The world in general, and the US government in particular, seems to coalescing around the hypothesis that Malaysian Airlines flight MH17 was most likely shot down by separatist rebels in eastern Ukraine. There are several very good reasons to suspect this.
But there is also at least one pretty significant reason to doubt that eastern Ukraine's ragtag rebels really did this, or that if they did that they were operating entirely on their own. The military technology that shot down MH17 was, because of its high altitude, almost certainly a Russian- or Ukrainian-made Buk surface-to-air missile system. The Buk, sometimes called SA-11 by Americans, is no simple, shoulder-mounted missile: it is a complex system of one to three vehicles that requires extensive training to just turn on.
That's not something that a few rebels are going to randomly stumble onto, switch on, and start accurately firing at airliners 33,000 feet above the ground. Here's Moscow-based Alexander Bunin making the point eloquently, as translated by Russia analyst Kevin Rothrock:
Those are the controls of the Buk launcher system. To aim and fire a Buk missile, it typically requires three vehicles: the launcher, a commander vehicle, and a radar vehicles, all manned and operated in conjunction by people who know how to use them. (Some analysts say the launcher can sometimes be used on its own.)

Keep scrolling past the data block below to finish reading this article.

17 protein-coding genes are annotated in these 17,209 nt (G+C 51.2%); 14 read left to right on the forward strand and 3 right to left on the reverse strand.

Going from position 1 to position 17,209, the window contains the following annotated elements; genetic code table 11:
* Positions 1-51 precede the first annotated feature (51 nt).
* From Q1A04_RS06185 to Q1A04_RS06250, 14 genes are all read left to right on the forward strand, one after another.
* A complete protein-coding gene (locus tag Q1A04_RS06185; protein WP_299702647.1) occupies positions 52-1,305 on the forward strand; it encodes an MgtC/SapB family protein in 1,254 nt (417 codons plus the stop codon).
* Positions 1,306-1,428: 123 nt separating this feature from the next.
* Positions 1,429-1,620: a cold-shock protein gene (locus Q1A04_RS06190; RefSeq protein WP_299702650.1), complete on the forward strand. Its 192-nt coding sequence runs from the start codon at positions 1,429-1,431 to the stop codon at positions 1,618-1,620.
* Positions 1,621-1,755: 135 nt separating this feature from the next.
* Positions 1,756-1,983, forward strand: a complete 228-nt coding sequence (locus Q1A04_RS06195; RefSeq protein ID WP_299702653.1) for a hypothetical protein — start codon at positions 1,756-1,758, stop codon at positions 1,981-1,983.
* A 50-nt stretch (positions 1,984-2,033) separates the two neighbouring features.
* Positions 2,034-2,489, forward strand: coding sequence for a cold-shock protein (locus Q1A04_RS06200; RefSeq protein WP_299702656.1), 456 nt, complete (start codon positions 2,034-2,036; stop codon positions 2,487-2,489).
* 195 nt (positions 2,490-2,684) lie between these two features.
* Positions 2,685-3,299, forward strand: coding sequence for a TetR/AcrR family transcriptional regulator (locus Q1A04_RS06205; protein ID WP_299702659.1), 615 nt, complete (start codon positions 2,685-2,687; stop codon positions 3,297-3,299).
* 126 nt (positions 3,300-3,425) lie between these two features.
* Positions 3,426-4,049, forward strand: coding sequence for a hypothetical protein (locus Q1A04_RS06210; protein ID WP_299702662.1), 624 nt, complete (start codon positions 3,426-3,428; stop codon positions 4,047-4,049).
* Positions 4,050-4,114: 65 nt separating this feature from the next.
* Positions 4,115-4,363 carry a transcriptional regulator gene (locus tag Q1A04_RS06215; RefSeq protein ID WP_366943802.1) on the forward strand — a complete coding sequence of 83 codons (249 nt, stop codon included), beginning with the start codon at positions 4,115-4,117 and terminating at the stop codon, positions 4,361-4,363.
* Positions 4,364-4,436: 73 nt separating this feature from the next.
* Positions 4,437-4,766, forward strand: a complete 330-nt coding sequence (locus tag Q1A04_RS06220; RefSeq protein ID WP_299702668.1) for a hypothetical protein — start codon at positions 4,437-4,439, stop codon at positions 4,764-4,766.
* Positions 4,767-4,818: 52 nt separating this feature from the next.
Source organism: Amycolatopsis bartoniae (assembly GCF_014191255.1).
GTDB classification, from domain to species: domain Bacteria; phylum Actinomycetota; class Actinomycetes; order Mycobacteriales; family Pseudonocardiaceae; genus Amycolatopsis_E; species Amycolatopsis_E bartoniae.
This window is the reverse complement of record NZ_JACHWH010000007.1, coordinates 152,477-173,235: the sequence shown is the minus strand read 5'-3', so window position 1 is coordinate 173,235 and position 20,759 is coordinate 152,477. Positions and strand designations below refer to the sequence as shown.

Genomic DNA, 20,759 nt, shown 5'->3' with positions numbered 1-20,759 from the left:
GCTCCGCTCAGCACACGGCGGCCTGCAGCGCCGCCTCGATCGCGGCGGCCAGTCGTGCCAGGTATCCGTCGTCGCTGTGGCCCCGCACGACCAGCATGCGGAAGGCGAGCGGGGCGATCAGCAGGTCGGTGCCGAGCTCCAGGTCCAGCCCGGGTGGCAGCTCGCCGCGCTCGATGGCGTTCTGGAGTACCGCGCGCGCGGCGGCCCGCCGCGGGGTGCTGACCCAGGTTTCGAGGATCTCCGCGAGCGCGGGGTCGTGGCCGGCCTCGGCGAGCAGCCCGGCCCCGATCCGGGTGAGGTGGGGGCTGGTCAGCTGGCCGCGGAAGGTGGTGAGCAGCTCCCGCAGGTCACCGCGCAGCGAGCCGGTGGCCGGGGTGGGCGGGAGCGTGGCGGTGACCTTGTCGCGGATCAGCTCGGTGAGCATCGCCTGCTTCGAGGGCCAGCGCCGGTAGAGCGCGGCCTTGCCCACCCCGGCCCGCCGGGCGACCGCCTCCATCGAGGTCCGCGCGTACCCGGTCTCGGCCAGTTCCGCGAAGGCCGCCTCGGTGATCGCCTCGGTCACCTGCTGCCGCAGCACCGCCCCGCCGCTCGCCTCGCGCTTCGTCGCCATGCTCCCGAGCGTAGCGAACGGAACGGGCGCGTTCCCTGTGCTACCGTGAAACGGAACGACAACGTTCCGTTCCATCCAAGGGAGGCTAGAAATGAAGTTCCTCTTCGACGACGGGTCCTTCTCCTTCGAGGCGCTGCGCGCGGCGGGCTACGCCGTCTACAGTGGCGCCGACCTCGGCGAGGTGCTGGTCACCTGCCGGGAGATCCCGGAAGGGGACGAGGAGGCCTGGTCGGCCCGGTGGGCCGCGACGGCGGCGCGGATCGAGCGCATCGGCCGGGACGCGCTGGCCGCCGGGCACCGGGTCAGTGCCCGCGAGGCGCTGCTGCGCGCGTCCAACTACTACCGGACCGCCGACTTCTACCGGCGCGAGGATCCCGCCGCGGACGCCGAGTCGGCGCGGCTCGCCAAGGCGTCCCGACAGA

This may help explain why, when a Ukrainian military cargo plane flying at high altitude was shot down earlier this week, the Ukrainian government suggested that the Russian military, not separatist rebels, was responsible. And why some analysts are still skeptical of the idea that this was purely rebels acting on their own. "Volunteer militia do not have the training to shoot sophisticated antiaircraft weapons," former US ambassador to Russia Michael McFaul tweeted.
It is possible, of course, that some of the rebels were former military and had thus received the training to operate a Buk system. Or that they mashed buttons at random and got very, very, very lucky. But Russia has been backing eastern Ukraine's separatist rebels very closely since the crisis broke out there a few months ago; it is hard to rule out the possibility that Russia may have trained the rebels in the use of the Buk system, hoping they would terrorize Ukrainian military planes (49 were killed in Monday's shoot-down) as they've been terrorizing ground forces.
Neither Russia nor the rebels has anything to gain by shooting down a civilian aircraft, so whoever fired at MH17 likely did so in a terrible error. But if Russia did train and encourage Ukrainian rebels to use the Buk system against aircraft then, error or not, this would raise serious questions about Moscow's complicity in the MH17 tragedy — and about how the world should respond.